FGM Major General
AP photojournalist Horst Faas took this iconic photo on June 18, 1965, during the Vietnam War with the 173rd Airborne Brigade Battalion on defense duty at Phouc Vinh airstrip in South Vietnam. The headband message “War is Hell” typified an acerbic attitude of many young American soldiers who were likely drafted and sent to the remote southeastern Asia jungles to engage in deadly and terrifying combat. A lot of the soldiers wrote graffiti on their helmets with inscriptions of their attitudes about where they were and why they were there.
The identity of the soldier was unknown for many decades, but he was identified as Larry Wayne Chaffin from St. Louis.
He served with that brigade in Vietnam for exactly one year beginning in May 1965 and when the photo was taken he was 19. Chaffin had many problems adjusting to civilian life when he returned from Vietnam. He died on 1985, at the age of 39 from complications that arose from diabetes, an ailment he might have contracted from exposure to Agent Orange while serving in Vietnam.
In 2012, Chaffin's wife, Mrs. Fran Chaffin Morrison, said the photograph taken in 1965 of the young soldier with a handwritten “War is Hell” message on the band around his helmet is her late husband, Larry Wayne Chaffin, who served with that brigade in Vietnam for exactly one year beginning in May 1965.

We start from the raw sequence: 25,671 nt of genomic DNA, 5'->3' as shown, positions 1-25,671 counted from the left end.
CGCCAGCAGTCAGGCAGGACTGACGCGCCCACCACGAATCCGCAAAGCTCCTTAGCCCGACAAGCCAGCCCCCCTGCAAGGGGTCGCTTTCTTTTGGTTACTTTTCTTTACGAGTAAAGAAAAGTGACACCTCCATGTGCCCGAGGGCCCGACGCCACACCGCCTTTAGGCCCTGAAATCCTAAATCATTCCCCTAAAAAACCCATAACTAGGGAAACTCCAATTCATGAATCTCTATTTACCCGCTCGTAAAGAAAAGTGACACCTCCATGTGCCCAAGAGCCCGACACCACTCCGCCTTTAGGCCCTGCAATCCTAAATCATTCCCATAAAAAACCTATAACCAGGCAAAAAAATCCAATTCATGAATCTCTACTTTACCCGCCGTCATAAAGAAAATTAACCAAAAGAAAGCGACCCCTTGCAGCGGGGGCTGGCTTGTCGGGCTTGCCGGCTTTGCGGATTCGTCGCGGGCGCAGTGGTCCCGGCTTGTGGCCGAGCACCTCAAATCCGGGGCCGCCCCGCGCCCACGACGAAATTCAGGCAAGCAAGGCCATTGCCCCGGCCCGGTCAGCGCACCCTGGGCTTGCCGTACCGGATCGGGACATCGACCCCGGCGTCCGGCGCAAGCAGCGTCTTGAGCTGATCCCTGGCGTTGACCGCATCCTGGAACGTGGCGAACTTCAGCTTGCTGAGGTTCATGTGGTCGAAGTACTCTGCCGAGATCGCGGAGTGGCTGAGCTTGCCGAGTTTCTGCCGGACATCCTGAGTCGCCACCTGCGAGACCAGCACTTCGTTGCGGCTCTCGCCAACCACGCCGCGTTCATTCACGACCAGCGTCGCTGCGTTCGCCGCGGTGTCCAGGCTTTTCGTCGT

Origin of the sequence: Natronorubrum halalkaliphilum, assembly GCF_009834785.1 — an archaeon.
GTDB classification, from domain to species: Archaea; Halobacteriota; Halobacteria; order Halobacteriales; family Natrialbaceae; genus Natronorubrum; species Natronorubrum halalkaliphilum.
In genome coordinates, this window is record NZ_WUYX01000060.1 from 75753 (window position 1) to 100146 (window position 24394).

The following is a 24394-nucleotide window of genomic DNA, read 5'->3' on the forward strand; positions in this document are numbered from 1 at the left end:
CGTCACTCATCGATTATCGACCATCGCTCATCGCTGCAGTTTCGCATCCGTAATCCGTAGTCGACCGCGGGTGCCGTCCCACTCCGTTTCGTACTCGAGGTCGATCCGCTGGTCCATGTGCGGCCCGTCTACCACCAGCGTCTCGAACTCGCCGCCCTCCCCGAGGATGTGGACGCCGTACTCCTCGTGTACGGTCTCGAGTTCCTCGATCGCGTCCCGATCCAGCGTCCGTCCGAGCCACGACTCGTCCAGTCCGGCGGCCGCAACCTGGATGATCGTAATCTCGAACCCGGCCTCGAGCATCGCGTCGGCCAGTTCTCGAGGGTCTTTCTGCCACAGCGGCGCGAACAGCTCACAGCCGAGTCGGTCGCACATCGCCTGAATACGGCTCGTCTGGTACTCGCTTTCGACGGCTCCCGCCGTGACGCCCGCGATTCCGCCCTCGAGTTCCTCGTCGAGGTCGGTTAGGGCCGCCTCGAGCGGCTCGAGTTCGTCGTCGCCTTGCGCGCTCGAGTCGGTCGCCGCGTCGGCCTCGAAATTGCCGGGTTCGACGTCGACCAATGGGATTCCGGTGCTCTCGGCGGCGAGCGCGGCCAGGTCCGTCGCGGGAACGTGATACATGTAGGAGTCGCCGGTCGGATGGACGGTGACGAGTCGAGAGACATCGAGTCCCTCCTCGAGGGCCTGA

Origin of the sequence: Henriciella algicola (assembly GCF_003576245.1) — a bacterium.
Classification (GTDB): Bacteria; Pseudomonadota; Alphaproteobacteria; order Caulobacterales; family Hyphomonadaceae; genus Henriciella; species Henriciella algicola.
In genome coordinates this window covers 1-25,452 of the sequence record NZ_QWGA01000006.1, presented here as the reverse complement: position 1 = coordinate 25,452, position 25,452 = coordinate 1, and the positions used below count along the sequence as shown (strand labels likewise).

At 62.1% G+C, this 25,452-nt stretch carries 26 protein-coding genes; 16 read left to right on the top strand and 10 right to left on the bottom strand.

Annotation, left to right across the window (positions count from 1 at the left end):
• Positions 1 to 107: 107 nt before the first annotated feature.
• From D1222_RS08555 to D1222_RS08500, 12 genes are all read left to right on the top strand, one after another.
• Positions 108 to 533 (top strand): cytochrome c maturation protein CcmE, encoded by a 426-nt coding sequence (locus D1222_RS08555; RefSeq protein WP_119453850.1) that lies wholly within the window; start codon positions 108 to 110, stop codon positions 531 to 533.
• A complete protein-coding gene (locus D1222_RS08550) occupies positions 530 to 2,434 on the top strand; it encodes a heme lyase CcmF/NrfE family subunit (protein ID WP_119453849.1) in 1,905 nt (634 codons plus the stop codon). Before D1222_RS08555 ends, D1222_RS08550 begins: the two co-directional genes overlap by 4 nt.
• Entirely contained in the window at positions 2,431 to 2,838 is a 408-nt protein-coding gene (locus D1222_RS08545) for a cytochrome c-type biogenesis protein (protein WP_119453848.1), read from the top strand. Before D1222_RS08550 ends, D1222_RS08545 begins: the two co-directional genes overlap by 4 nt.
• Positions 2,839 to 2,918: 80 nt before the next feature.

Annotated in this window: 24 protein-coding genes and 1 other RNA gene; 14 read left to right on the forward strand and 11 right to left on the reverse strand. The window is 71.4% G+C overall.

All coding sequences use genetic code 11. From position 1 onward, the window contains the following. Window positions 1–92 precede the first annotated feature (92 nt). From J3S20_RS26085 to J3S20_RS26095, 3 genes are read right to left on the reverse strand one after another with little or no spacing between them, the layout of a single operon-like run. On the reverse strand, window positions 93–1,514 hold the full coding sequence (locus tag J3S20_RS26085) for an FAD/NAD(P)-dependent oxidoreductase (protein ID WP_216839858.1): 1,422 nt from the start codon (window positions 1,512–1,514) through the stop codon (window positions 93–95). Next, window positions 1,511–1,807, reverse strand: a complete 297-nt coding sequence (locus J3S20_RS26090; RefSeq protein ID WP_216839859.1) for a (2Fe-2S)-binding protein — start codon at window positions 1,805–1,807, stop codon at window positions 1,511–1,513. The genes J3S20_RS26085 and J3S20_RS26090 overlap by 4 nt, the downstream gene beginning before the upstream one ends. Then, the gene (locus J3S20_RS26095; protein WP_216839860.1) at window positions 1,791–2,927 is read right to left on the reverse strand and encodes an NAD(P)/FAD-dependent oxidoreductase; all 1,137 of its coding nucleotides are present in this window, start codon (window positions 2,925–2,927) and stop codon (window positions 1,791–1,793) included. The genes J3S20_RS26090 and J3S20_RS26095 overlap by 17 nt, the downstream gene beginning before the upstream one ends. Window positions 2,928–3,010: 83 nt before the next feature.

Morrison said she remembered greeting her late husband when he stepped off the plane upon his discharge from the Army. He had a copy of the Stars and Stripes publication tucked under his arm. Upon showing her the picture he said he was the unidentified soldier. Morrison said her husband jokingly and proudly told her, “That picture is going to make me rich sometime.”
A family photo shows Fran Morrison and Larry Wayne Chaffin reunited shortly after Chaffin returned from serving in the war.
The same picture was printed a few weeks later with Chaffin’s name in the St. Louis Post-Dispatch in a special ongoing section about servicemen returning home from duty, she said.
“Without a doubt, we can prove this photograph is Larry Chaffin,” Morrison said.
The “War is Hell” quote originates from William Tecumseh Sherman’ address to the graduating class of the Michigan Military Academy (19 June 1879); but slightly varying accounts of this speech have been published. Sherman was a Union Army general during the American Civil War. He succeeded General U.S. Grant as commander of the Western Theater of that war in the spring of 1864. The full quote:
“I’ve been where you are now and I know just how you feel. It’s entirely natural that there should beat in the breast of every one of you a hope and desire that some day you can use the skill you have acquired here. Suppress it! You don’t know the horrible aspects of war. I’ve been through two wars and I know. I’ve seen cities and homes in ashes. I’ve seen thousands of men lying on the ground, their dead faces looking up at the skies. I tell you, War is Hell!“.
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